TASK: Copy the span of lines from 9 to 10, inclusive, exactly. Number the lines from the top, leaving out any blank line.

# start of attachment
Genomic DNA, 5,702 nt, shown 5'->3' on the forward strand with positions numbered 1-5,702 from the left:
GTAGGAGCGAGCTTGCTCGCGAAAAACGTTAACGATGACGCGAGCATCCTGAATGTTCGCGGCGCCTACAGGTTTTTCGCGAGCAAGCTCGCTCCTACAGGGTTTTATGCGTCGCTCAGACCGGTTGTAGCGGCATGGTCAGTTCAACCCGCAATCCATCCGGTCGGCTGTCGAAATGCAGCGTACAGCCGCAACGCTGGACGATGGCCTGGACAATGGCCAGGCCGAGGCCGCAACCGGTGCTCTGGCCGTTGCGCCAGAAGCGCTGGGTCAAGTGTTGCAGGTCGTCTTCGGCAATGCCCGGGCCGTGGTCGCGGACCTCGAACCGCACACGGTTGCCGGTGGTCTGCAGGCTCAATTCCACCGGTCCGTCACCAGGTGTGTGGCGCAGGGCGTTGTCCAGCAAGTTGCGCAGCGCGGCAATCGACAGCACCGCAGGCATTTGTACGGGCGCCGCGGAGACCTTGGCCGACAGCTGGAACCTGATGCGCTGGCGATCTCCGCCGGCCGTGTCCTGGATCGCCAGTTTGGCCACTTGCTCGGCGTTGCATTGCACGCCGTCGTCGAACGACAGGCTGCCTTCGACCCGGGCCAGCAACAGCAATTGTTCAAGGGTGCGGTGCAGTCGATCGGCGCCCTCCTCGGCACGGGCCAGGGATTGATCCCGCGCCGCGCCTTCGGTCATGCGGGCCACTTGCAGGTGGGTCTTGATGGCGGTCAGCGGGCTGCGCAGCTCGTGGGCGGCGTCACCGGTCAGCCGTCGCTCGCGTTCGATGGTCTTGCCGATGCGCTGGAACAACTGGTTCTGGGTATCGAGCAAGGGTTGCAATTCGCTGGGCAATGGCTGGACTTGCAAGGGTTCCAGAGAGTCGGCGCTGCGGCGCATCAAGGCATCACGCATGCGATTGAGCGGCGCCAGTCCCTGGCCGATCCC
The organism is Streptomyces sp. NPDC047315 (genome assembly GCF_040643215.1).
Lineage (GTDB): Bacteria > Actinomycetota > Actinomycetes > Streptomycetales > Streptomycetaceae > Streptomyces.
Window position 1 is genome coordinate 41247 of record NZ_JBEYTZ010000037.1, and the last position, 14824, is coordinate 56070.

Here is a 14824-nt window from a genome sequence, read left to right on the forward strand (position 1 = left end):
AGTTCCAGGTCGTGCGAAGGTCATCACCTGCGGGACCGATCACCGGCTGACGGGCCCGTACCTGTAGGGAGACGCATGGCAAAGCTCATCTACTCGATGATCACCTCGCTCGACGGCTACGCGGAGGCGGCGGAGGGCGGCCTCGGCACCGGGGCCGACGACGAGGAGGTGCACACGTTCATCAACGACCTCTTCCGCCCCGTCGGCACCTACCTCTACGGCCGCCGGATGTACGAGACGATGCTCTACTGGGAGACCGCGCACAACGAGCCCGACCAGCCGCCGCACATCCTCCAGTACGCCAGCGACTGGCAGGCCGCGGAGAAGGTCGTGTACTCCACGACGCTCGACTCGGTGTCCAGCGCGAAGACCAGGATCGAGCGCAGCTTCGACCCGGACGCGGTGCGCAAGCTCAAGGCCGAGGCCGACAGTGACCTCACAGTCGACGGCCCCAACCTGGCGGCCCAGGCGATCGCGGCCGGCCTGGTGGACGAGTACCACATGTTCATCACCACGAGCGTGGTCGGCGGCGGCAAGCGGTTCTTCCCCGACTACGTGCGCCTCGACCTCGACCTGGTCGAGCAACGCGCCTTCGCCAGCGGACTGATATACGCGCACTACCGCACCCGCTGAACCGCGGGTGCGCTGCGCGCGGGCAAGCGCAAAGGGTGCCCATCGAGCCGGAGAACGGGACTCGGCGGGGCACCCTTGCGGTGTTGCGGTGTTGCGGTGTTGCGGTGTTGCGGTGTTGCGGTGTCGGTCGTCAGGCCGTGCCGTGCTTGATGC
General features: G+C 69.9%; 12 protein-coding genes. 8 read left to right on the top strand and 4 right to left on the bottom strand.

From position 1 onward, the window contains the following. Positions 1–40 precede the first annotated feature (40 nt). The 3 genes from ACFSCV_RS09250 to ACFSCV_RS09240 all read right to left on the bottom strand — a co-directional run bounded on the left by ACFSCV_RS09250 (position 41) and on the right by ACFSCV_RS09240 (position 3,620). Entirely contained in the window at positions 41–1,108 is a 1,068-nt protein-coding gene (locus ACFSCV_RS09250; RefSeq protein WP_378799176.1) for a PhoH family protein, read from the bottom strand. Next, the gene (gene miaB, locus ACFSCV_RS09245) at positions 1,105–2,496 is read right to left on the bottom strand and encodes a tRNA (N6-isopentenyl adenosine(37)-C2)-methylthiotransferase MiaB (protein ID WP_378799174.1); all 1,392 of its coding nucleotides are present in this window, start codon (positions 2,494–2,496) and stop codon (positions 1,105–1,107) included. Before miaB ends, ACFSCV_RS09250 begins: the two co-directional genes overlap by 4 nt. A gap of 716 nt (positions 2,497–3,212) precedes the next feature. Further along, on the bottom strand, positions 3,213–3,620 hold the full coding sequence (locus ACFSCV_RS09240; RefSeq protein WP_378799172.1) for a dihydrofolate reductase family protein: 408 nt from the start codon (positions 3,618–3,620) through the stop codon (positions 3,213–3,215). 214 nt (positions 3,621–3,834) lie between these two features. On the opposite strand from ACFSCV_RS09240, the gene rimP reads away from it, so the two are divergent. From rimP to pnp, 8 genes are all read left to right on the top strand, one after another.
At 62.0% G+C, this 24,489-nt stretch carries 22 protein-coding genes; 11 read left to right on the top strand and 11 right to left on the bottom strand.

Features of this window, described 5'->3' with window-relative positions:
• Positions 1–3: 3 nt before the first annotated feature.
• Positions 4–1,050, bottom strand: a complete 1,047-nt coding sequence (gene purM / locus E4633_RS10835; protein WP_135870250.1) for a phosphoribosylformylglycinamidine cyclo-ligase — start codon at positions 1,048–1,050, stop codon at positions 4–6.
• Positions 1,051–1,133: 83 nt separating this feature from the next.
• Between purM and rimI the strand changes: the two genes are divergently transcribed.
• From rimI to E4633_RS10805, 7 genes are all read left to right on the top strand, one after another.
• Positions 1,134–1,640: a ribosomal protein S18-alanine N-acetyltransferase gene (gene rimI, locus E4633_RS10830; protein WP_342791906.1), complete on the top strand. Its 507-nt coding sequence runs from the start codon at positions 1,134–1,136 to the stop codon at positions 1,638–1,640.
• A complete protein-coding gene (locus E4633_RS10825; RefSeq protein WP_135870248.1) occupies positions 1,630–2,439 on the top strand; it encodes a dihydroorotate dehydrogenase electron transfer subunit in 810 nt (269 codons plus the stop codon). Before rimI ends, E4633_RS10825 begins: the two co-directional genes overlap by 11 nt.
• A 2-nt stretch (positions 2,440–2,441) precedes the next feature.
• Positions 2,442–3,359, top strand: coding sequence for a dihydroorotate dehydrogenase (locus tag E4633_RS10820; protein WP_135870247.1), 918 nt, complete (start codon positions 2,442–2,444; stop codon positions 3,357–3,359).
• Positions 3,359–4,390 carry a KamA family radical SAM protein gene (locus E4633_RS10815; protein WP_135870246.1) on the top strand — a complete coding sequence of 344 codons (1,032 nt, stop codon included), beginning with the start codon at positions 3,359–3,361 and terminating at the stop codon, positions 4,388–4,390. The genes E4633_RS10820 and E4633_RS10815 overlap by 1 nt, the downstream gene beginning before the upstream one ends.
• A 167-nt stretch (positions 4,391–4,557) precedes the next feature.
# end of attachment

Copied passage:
From position 1 onward, the window contains the following. Positions 1–40 precede the first annotated feature (40 nt). The 3 genes from ACFSCV_RS09250 to ACFSCV_RS09240 all read right to left on the bottom strand — a co-directional run bounded on the left by ACFSCV_RS09250 (position 41) and on the right by ACFSCV_RS09240 (position 3,620). Entirely contained in the window at positions 41–1,108 is a 1,068-nt protein-coding gene (locus ACFSCV_RS09250; RefSeq protein WP_378799176.1) for a PhoH family protein, read from the bottom strand. Next, the gene (gene miaB, locus ACFSCV_RS09245) at positions 1,105–2,496 is read right to left on the bottom strand and encodes a tRNA (N6-isopentenyl adenosine(37)-C2)-methylthiotransferase MiaB (protein ID WP_378799174.1); all 1,392 of its coding nucleotides are present in this window, start codon (positions 2,494–2,496) and stop codon (positions 1,105–1,107) included. Before miaB ends, ACFSCV_RS09250 begins: the two co-directional genes overlap by 4 nt. A gap of 716 nt (positions 2,497–3,212) precedes the next feature. Further along, on the bottom strand, positions 3,213–3,620 hold the full coding sequence (locus ACFSCV_RS09240; RefSeq protein WP_378799172.1) for a dihydrofolate reductase family protein: 408 nt from the start codon (positions 3,618–3,620) through the stop codon (positions 3,213–3,215). 214 nt (positions 3,621–3,834) lie between these two features. On the opposite strand from ACFSCV_RS09240, the gene rimP reads away from it, so the two are divergent. From rimP to pnp, 8 genes are all read left to right on the top strand, one after another.
At 62.0% G+C, this 24,489-nt stretch carries 22 protein-coding genes; 11 read left to right on the top strand and 11 right to left on the bottom strand.